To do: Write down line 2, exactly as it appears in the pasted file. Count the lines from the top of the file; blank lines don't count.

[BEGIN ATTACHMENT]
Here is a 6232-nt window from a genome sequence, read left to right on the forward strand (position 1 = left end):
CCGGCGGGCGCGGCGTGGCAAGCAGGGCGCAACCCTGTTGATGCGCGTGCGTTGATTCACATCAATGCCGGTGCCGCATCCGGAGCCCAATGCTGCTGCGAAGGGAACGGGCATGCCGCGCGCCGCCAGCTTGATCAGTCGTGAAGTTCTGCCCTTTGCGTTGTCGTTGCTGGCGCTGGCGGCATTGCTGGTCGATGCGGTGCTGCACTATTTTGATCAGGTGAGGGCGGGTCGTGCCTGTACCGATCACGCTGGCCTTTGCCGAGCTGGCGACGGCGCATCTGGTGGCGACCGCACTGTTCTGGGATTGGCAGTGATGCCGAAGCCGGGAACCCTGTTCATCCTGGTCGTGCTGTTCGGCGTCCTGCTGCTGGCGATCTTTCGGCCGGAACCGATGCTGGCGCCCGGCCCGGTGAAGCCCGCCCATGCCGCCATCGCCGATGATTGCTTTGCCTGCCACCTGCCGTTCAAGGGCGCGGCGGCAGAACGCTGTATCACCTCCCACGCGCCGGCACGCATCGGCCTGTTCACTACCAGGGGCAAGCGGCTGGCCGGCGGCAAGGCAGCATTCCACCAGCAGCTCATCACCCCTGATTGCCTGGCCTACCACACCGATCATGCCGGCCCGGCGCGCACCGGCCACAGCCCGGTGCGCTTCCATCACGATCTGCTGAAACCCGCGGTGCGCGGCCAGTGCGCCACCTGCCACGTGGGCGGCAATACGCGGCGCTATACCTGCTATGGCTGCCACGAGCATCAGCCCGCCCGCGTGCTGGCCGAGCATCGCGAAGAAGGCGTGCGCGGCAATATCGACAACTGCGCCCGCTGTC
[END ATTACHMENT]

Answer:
CCGGCGGGCGCGGCGTGGCAAGCAGGGCGCAACCCTGTTGATGCGCGTGCGTTGATTCACATCAATGCCGGTGCCGCATCCGGAGCCCAATGCTGCTGCGAAGGGAACGGGCATGCCGCGCGCCGCCAGCTTGATCAGTCGTGAAGTTCTGCCCTTTGCGTTGTCGTTGCTGGCGCTGGCGGCATTGCTGGTCGATGCGGTGCTGCACTATTTTGATCAGGTGAGGGCGGGTCGTGCCTGTACCGATCACGCTGGCCTTTGCCGAGCTGGCGACGGCGCATCTGGTGGCGACCGCACTGTTCTGGGATTGGCAGTGATGCCGAAGCCGGGAACCCTGTTCATCCTGGTCGTGCTGTTCGGCGTCCTGCTGCTGGCGATCTTTCGGCCGGAACCGATGCTGGCGCCCGGCCCGGTGAAGCCCGCCCATGCCGCCATCGCCGATGATTGCTTTGCCTGCCACCTGCCGTTCAAGGGCGCGGCGGCAGAACGCTGTATCACCTCCCACGCGCCGGCACGCATCGGCCTGTTCACTACCAGGGGCAAGCGGCTGGCCGGCGGCAAGGCAGCATTCCACCAGCAGCTCATCACCCCTGATTGCCTGGCCTACCACACCGATCATGCCGGCCCGGCGCGCACCGGCCACAGCCCGGTGCGCTTCCATCACGATCTGCTGAAACCCGCGGTGCGCGGCCAGTGCGCCACCTGCCACGTGGGCGGCAATACGCGGCGCTATACCTGCTATGGCTGCCACGAGCATCAGCCCGCCCGCGTGCTGGCCGAGCATCGCGAAGAAGGCGTGCGCGGCAATATCGACAACTGCGCCCGCTGTC